Even Disney animation and sadly perhaps even Pixar appear to be more influenced by merchandise or what is oft-feeling like a formulaic emotional fulfillment.
Kubo and the Two Strings, Portland's Laika studio, is bravely going against that grain. Hearkening back to older animation eras, and even older fairy tales, where storytellers aren't afraid to balance dark against good and to scare its audience a little, reminding us that horror can be inherent in our lives, but perhaps the brightest lights shine in the darkness. Kubo isn't perfect, but it should be fully commended and appreciated for the epic accomplishment it is. It's a stunning piece of animation, and there's an overbrimming heart full of painstaking care evident in it -- even speaking from dull terms of the time, ie the 19 months it took to animate the boat scene.
Laika has forged a creation which they clearly believe is worth the extra time and effort. Although director and Laika CEO Travis Knight has expressed a future hope that they can do as Pixar does in producing a movie per year, right now their output is roughly one movie per three years. However, its core team has remained mostly the same since their first full feature in 2009, the wonderfully eerie Coraline. This means that not only have they grown together as a team, but also that whatever they learn for one film, they're able to apply to the next, essentially adding to their bag of tricks. And what a bag of tricks it is. Embracing what was a quickly dying art of stop motion, they applied technological advances and cg to try and seamlessly craft new stories. For example, for Kubo uses a 3D printer to create countless expressions for character's faces to be replaced constantly. Their goal is not to create a realistic world, but a highly stylized one that enraptures viewers.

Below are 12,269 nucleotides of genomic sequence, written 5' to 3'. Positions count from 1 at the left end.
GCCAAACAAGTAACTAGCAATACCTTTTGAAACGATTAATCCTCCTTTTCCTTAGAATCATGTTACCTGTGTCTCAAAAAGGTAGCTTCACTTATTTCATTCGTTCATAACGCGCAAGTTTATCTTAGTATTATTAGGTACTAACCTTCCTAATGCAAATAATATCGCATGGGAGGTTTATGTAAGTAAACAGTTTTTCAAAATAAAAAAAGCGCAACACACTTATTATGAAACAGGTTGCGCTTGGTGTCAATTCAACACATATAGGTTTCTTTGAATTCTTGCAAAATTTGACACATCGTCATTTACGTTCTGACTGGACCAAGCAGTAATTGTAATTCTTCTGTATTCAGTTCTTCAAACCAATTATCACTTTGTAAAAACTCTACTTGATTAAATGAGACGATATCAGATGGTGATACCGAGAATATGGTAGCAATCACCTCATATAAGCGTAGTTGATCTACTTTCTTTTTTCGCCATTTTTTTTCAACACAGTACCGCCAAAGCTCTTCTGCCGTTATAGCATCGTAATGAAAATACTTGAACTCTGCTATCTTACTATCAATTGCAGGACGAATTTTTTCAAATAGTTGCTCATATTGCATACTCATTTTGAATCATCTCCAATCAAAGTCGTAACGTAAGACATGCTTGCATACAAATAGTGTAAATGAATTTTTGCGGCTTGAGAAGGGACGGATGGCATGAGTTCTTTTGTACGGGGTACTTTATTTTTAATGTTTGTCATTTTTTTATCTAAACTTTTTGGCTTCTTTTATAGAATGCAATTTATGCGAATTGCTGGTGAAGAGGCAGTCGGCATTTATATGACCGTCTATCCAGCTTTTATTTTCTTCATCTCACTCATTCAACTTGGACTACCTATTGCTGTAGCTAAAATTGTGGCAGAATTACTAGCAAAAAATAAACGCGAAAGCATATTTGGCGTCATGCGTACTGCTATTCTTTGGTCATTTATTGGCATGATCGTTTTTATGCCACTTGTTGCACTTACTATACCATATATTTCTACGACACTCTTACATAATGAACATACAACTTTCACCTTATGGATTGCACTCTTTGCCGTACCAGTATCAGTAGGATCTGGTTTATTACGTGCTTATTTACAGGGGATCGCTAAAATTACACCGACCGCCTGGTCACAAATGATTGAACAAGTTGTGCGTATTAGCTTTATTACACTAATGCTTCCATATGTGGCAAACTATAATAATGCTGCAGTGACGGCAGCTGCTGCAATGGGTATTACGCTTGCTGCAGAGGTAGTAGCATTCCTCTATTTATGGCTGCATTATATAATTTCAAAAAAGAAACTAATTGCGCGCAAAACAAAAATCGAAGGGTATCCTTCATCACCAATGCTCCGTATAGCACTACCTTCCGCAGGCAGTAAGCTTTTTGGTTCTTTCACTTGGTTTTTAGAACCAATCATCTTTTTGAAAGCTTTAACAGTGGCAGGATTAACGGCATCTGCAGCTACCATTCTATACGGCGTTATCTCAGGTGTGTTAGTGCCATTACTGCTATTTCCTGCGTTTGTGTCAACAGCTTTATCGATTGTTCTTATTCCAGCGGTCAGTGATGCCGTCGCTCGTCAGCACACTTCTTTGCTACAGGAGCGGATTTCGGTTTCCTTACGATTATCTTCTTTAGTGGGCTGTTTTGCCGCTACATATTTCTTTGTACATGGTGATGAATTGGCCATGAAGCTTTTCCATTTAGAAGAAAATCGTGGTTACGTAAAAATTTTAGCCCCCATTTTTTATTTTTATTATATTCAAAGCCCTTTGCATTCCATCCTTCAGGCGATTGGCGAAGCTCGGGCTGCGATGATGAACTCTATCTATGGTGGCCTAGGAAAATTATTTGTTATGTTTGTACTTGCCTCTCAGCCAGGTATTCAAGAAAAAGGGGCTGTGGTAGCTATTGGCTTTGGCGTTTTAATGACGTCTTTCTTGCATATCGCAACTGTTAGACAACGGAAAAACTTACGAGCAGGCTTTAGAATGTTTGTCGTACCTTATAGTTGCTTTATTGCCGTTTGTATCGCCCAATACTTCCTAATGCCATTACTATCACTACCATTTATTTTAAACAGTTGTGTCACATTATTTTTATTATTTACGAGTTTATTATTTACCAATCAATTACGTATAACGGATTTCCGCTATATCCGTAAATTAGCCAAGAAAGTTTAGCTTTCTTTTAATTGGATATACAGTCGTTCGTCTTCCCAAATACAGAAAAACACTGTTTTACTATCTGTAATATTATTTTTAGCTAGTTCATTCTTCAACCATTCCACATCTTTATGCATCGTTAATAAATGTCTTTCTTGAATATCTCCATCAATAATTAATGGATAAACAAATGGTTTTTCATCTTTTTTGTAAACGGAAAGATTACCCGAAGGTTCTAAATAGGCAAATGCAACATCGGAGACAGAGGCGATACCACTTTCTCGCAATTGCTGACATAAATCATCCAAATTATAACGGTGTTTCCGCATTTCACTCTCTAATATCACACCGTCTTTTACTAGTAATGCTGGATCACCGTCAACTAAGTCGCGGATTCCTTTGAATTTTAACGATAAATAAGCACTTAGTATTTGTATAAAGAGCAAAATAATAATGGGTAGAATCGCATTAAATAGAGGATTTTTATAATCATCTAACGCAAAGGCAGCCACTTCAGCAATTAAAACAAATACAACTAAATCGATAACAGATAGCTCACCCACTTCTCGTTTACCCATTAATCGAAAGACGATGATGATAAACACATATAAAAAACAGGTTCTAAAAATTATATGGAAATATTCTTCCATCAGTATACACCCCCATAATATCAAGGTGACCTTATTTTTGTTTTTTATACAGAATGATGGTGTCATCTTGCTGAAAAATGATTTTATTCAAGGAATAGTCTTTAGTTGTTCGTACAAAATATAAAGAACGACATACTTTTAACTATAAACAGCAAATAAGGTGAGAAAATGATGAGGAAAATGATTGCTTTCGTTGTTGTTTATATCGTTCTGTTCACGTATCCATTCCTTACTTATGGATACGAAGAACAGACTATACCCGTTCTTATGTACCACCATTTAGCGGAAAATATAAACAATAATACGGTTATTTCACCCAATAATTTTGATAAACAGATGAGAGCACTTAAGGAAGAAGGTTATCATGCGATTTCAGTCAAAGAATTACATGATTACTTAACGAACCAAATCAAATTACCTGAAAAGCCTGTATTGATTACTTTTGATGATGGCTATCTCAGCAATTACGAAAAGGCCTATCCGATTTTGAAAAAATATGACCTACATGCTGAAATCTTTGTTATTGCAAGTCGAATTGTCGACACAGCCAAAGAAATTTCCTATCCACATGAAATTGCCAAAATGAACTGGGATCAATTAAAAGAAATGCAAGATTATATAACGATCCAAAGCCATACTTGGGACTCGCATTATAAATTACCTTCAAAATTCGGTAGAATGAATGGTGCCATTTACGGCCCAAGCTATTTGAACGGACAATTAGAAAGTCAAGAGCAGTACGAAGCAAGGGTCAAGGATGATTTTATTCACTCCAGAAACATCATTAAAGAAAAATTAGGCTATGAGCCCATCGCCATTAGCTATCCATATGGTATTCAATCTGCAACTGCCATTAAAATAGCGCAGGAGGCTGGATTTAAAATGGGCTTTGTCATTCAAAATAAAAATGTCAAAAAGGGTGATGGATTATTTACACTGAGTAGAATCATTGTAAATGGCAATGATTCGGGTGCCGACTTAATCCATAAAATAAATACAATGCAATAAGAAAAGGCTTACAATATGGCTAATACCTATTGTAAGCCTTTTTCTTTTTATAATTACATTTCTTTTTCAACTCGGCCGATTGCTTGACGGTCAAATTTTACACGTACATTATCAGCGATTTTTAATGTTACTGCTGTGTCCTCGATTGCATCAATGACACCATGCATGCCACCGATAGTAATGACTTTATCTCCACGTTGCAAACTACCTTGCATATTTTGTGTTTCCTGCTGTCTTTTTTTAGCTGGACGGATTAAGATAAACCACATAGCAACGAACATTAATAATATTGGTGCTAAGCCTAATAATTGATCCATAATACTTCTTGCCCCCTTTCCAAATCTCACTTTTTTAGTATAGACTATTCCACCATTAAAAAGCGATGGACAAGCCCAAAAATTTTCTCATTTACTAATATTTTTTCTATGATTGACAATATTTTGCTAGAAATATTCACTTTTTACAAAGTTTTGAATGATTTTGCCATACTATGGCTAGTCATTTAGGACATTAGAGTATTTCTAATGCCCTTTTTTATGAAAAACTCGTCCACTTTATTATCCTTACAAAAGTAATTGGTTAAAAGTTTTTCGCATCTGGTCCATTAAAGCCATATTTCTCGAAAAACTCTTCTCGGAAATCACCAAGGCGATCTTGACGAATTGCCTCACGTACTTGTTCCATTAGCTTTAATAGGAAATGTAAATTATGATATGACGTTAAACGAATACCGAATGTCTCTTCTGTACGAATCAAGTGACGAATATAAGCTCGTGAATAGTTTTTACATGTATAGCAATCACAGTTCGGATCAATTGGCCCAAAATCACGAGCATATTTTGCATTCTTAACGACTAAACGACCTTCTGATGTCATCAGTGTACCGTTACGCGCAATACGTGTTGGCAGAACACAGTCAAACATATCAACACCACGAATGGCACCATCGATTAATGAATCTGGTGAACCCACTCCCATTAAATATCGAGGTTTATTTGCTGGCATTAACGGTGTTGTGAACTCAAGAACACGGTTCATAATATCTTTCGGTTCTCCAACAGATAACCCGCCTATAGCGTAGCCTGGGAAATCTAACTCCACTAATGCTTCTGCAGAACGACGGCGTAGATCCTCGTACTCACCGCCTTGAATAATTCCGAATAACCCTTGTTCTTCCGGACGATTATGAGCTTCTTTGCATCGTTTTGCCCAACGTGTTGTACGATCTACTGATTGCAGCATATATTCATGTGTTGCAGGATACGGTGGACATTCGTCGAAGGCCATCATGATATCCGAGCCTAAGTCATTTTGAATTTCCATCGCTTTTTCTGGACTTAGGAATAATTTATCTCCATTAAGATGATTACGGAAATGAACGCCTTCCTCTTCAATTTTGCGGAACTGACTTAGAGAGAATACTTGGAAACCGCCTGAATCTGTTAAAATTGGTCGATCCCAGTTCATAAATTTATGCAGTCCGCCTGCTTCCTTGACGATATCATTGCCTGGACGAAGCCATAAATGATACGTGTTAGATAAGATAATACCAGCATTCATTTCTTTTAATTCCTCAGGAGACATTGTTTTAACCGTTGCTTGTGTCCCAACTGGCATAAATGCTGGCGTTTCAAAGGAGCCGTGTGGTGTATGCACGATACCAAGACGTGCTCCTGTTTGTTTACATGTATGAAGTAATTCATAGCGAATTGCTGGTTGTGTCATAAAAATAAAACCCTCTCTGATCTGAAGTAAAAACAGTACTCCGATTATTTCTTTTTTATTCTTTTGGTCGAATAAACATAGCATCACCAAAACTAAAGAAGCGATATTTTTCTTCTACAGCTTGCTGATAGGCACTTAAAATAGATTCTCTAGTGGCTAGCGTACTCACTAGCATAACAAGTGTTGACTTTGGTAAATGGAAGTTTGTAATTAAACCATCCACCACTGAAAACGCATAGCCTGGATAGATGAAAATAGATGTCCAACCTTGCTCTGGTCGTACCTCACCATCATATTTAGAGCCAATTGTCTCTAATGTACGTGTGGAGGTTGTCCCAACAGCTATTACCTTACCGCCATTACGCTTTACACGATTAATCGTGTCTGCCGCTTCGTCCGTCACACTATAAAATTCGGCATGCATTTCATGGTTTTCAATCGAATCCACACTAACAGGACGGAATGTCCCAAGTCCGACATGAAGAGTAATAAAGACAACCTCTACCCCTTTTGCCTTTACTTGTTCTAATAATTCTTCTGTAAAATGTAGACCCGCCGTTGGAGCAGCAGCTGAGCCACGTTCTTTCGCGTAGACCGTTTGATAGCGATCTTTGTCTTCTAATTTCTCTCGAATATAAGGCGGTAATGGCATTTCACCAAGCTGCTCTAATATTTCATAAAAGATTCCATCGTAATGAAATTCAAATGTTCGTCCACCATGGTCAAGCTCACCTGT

At 2.35:1, Kubo uses every bit of its screen to impart its heroic tale. The story is a basic one of a protagonist with extraordinary powers coming of age on a quest with three essential steps. Fantastic voice acting brings warmth to the characters, such as Charlize Theron, Matthew McConaughey, and the uncanny Rooney Mara (whose ability to do no wrong in my eyes encompasses even her performance in Pan).
Laika draws from influences as varied as Noh theater, Ray Harryhausen's Jason and the Argonauts (speaking of artists as masochists), and Tomoe Gozen. There's a grace and melancholy, not just to how these stop-motion characters move, but in the poetry of how they play out their lives. Kubo draws on its storytelling metaphor often, but it hopefully serves as a reminder of how much power each character has in forging his own tale. There's dramatic theater at play here within the folds of the narrative that changes voices and hands off, like an oral history being reshaped and given new life.
Does Laika suffer from storytelling weakness in its own ranks? Coraline is easily the best narrative of all its movies, and that's drawn fairly closely from the Neil Gaiman novel. The other movies to follow were fantastic at mixing the sinister with good-hearted humor, but also shaded thin on its characters and the overall plot. Kubo does fare better, but suffers from one-dimensional characters and a plot that at times feels standard and at others would serve better as a video rpg arc. If Laika could somehow harness all that care they put into their craft into making an equally innovative story, they'd knock it out of the park.
However, Kubo is worth every second and dime you put into it for its craft. Watch carefully, and listen to the opening words, which impart its viewers with the admonition: "If you must blink, do it now."